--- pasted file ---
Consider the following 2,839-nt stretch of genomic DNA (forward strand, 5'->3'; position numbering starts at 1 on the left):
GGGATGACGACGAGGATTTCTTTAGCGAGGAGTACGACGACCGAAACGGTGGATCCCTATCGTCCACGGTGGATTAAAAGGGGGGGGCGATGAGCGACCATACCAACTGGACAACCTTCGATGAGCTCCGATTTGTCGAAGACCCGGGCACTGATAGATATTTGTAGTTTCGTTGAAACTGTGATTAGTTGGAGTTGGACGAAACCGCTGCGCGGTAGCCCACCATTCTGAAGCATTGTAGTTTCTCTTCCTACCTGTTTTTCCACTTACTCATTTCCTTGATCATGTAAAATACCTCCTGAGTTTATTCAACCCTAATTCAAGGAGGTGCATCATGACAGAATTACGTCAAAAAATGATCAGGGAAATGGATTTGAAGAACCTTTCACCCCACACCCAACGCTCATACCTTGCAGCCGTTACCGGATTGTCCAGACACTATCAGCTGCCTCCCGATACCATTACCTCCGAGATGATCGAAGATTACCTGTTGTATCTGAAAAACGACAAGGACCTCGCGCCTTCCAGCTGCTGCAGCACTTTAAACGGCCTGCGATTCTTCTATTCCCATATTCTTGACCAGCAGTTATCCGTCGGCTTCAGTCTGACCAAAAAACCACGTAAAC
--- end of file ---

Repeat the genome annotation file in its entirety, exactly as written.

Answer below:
Consider the following 2,839-nt stretch of genomic DNA (forward strand, 5'->3'; position numbering starts at 1 on the left):
GGGATGACGACGAGGATTTCTTTAGCGAGGAGTACGACGACCGAAACGGTGGATCCCTATCGTCCACGGTGGATTAAAAGGGGGGGGCGATGAGCGACCATACCAACTGGACAACCTTCGATGAGCTCCGATTTGTCGAAGACCCGGGCACTGATAGATATTTGTAGTTTCGTTGAAACTGTGATTAGTTGGAGTTGGACGAAACCGCTGCGCGGTAGCCCACCATTCTGAAGCATTGTAGTTTCTCTTCCTACCTGTTTTTCCACTTACTCATTTCCTTGATCATGTAAAATACCTCCTGAGTTTATTCAACCCTAATTCAAGGAGGTGCATCATGACAGAATTACGTCAAAAAATGATCAGGGAAATGGATTTGAAGAACCTTTCACCCCACACCCAACGCTCATACCTTGCAGCCGTTACCGGATTGTCCAGACACTATCAGCTGCCTCCCGATACCATTACCTCCGAGATGATCGAAGATTACCTGTTGTATCTGAAAAACGACAAGGACCTCGCGCCTTCCAGCTGCTGCAGCACTTTAAACGGCCTGCGATTCTTCTATTCCCATATTCTTGACCAGCAGTTATCCGTCGGCTTCAGTCTGACCAAAAAACCACGTAAAC